Intangible assets also play a role. For Surroca et al. (2010), intangible assets moderate the relationship between corporate social performance and CFP, in both directions. Intangibles such as reputation, trust, and capacity to innovate, all widely recognized as being fundamental to strong financial performance, are at the same time integral to the CSR agenda (Brondoni 2010). Thus, an intimate link exists between intangibles and CSR, and we can suppose that investments in intangibles increase with the level of CSR practices.

Among studies interested in the impact of the financial structure on the adoption of CSR rules, Purushothaman et al. (2000) find that high-leverage companies have closer relationships with their creditors and use other means to disclose social responsibility information. Brammer and Millington (2008) argue that a high level of leverage negatively affects the reputation of the company. Therefore, the company should implement CSR practices to improve its image on the stock market. However, Zweibel (1996) demonstrates how excessive company debt increases interest expenses, discouraging investment in CSR. Thus, compliance with shareholder profitability goals is often in conflict with the cost involved in setting up CSR practices. For this reason, the capacity of a company to invest in CSR practices is expected to depend on its economic performance. As a result, financial resources allocated to CSR activities are simply generated by current operations, which can be measured by the operating income. The main advantage of this financial indicator is that it does not take the financial structure and taxes into account (Ernst & Young’s Corporate Responsibility Report 2012).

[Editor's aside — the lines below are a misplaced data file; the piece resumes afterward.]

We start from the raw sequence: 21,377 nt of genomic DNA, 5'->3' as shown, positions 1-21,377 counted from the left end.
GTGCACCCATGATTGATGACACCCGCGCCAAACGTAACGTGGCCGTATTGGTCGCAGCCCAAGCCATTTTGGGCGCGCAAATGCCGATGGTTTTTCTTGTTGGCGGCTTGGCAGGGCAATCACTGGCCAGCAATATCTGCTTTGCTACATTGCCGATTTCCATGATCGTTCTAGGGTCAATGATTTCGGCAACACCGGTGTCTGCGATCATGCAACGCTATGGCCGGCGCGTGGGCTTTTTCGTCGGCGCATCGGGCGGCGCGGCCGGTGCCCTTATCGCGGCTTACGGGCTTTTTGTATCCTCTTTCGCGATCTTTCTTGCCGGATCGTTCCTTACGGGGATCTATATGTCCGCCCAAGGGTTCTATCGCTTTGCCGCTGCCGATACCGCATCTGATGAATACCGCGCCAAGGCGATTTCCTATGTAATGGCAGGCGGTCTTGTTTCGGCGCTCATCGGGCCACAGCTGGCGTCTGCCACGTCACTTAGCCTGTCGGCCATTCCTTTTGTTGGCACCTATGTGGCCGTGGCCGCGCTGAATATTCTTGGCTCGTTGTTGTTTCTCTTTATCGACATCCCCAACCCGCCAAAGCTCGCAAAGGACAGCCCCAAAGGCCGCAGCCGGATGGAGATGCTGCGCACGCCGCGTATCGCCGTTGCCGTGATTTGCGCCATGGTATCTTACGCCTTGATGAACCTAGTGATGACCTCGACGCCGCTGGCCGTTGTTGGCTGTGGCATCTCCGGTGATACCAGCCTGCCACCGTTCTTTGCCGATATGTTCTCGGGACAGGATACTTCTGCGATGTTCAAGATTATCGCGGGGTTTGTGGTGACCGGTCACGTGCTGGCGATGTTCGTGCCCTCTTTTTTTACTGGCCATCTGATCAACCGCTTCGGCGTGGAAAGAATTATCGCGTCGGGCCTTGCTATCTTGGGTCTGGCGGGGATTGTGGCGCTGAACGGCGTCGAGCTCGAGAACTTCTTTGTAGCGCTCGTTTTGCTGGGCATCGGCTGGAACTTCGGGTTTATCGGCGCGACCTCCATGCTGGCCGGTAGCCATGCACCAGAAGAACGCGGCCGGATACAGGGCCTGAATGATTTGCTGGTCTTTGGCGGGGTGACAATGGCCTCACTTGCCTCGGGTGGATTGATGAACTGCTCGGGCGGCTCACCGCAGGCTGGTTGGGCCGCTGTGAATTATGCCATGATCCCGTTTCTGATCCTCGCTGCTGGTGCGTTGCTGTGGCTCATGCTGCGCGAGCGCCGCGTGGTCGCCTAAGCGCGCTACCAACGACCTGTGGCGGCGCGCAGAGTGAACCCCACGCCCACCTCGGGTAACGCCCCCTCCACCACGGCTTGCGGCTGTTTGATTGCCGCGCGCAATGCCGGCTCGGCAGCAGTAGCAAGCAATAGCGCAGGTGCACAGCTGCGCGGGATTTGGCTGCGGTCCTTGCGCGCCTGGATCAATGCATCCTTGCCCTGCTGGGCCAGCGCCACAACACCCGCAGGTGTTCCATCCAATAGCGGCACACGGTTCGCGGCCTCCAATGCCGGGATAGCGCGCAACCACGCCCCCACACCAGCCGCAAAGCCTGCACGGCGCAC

While the determinants of a company’s social responsibility have been the subject of numerous studies, the main focus has been on testing the impact of CSR practices on company performance. Several researchers have found a negative relationship between CSR and CFP (e.g. McGuire et al. 1988; Preston and O’Bannon 1997). These authors argue that companies engaged in CSR strategies face additional costs which negatively affect their performance. Other empirical studies have found that CSR does not affect CFP (Aragón-Correa and Rubio-López 2007; Chand and Fraser 2006; Mahoney and Roberts 2007; McWilliams and Siegel 2000, 2001). Based on different company samples, these studies do not support any particular relationship between CSR and corporate financial performance. A third group of researchers found a positive relationship between CSR activities and financial performance (accounting and stock market performance measures). They argue that the costs of CSR are minimal, and that the benefits are potentially consequential. Orlitzky (2013) identified a positive relationship between CSR and CFP and argued that CSR enhances a company’s reputation. In addition, they suggest that CSR raises managerial skills and improves the organizational efficiency of the company. Margolis et al. (2009) provide a meta-analysis of 251 studies for the period between 1972 and 2007 which investigate the link between CSR and CFP. These authors show that the majority of studies provide evidence of a significant positive relationship between the adoption of CSR principles and the accounting performance of a given company. Focusing on the same issue, Tsoutsoura (2004) found a significant and positive impact of CSR on a company’s return on equity (ROE) and ROA. She supports the view that socially responsible corporate performance can be associated with a series of bottom-line benefits. These results furthermore corroborate the findings of previous studies conducted in different markets, such as Russo and Fouts (1997), Nakao et al. (2007), Scholtens (2008), Brammer and Millington (2008), Okamoto (2009), and Yang et al. (2010). The slack-resource theory suggests that this relationship is reversible and can create a synergetic circle. One main determinant of CSR politics is the availability of financial resources, and that companies able to invest in CSR are expected to perform better (Waddock and Graves 1997). However, different studies have established that a company’s capacity to invest in CSR depends more on size, leverage, and other investments in intangibles than on their financial performance (Surroca et al. 2010). Thus, these resources, financial and otherwise, are necessary to improve social performance.